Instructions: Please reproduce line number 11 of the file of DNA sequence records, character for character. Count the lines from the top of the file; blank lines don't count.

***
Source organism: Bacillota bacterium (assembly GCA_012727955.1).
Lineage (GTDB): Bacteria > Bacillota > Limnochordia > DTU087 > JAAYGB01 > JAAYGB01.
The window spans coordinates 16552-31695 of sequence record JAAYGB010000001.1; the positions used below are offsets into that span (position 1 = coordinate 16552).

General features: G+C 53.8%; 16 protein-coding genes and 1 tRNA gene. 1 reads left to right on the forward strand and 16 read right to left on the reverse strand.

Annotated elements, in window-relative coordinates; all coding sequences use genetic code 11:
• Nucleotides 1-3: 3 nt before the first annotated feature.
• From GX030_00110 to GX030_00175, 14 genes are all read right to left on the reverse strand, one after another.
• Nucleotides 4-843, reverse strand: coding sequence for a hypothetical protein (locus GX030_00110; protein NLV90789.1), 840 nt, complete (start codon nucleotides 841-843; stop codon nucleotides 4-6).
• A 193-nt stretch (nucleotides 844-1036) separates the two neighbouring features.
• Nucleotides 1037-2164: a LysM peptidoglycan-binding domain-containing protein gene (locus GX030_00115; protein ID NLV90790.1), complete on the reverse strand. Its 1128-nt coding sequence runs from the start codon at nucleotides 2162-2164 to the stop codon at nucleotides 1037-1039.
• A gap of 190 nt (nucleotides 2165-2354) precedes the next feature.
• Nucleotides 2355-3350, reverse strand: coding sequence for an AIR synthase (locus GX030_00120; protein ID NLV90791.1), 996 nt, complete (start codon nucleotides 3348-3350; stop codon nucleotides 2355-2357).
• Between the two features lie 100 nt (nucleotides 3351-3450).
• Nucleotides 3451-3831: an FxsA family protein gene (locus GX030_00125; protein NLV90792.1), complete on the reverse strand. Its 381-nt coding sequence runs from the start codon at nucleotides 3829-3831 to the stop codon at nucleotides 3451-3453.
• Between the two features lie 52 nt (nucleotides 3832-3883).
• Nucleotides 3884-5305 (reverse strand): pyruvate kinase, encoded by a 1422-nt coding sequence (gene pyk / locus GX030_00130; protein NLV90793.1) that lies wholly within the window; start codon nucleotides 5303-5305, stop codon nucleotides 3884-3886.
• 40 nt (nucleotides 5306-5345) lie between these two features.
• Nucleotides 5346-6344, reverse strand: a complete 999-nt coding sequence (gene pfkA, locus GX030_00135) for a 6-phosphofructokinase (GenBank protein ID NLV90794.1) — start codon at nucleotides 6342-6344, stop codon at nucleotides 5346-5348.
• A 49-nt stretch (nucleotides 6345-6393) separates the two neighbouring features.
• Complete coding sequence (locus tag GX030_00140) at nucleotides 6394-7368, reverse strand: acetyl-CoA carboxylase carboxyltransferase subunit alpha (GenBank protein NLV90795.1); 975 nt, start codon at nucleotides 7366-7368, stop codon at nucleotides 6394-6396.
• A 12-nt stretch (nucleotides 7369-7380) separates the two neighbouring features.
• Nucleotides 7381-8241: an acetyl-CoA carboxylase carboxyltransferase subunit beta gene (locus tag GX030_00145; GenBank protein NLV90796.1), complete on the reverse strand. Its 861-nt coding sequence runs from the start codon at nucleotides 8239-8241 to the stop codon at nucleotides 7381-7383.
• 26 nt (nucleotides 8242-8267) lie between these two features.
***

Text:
• A gap of 190 nt (nucleotides 2165-2354) precedes the next feature.